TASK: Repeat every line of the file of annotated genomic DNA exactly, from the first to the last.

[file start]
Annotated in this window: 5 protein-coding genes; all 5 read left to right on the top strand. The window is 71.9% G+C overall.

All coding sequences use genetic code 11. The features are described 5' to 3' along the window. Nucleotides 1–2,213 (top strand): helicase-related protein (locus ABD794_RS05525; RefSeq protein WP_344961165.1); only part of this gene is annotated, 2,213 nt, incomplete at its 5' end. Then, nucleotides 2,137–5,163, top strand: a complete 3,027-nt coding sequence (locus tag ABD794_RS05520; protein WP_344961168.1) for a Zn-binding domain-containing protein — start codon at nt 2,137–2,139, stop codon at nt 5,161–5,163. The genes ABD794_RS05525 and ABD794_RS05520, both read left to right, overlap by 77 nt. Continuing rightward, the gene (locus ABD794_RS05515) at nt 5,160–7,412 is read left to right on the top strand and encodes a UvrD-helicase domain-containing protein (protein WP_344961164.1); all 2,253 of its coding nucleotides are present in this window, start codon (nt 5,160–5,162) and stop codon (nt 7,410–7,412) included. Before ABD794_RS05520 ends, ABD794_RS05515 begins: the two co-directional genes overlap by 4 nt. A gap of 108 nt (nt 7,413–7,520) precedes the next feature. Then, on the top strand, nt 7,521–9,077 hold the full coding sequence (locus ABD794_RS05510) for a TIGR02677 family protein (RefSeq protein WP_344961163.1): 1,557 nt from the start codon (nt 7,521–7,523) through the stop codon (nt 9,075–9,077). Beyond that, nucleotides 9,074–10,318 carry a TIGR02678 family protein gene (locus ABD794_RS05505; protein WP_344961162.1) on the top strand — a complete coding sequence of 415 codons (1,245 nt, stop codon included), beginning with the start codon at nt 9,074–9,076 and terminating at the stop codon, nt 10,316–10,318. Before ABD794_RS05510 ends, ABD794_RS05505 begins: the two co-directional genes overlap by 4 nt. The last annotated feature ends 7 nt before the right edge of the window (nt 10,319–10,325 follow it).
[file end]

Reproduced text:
Annotated in this window: 5 protein-coding genes; all 5 read left to right on the top strand. The window is 71.9% G+C overall.

All coding sequences use genetic code 11. The features are described 5' to 3' along the window. Nucleotides 1–2,213 (top strand): helicase-related protein (locus ABD794_RS05525; RefSeq protein WP_344961165.1); only part of this gene is annotated, 2,213 nt, incomplete at its 5' end. Then, nucleotides 2,137–5,163, top strand: a complete 3,027-nt coding sequence (locus tag ABD794_RS05520; protein WP_344961168.1) for a Zn-binding domain-containing protein — start codon at nt 2,137–2,139, stop codon at nt 5,161–5,163. The genes ABD794_RS05525 and ABD794_RS05520, both read left to right, overlap by 77 nt. Continuing rightward, the gene (locus ABD794_RS05515) at nt 5,160–7,412 is read left to right on the top strand and encodes a UvrD-helicase domain-containing protein (protein WP_344961164.1); all 2,253 of its coding nucleotides are present in this window, start codon (nt 5,160–5,162) and stop codon (nt 7,410–7,412) included. Before ABD794_RS05520 ends, ABD794_RS05515 begins: the two co-directional genes overlap by 4 nt. A gap of 108 nt (nt 7,413–7,520) precedes the next feature. Then, on the top strand, nt 7,521–9,077 hold the full coding sequence (locus ABD794_RS05510) for a TIGR02677 family protein (RefSeq protein WP_344961163.1): 1,557 nt from the start codon (nt 7,521–7,523) through the stop codon (nt 9,075–9,077). Beyond that, nucleotides 9,074–10,318 carry a TIGR02678 family protein gene (locus ABD794_RS05505; protein WP_344961162.1) on the top strand — a complete coding sequence of 415 codons (1,245 nt, stop codon included), beginning with the start codon at nt 9,074–9,076 and terminating at the stop codon, nt 10,316–10,318. Before ABD794_RS05510 ends, ABD794_RS05505 begins: the two co-directional genes overlap by 4 nt. The last annotated feature ends 7 nt before the right edge of the window (nt 10,319–10,325 follow it).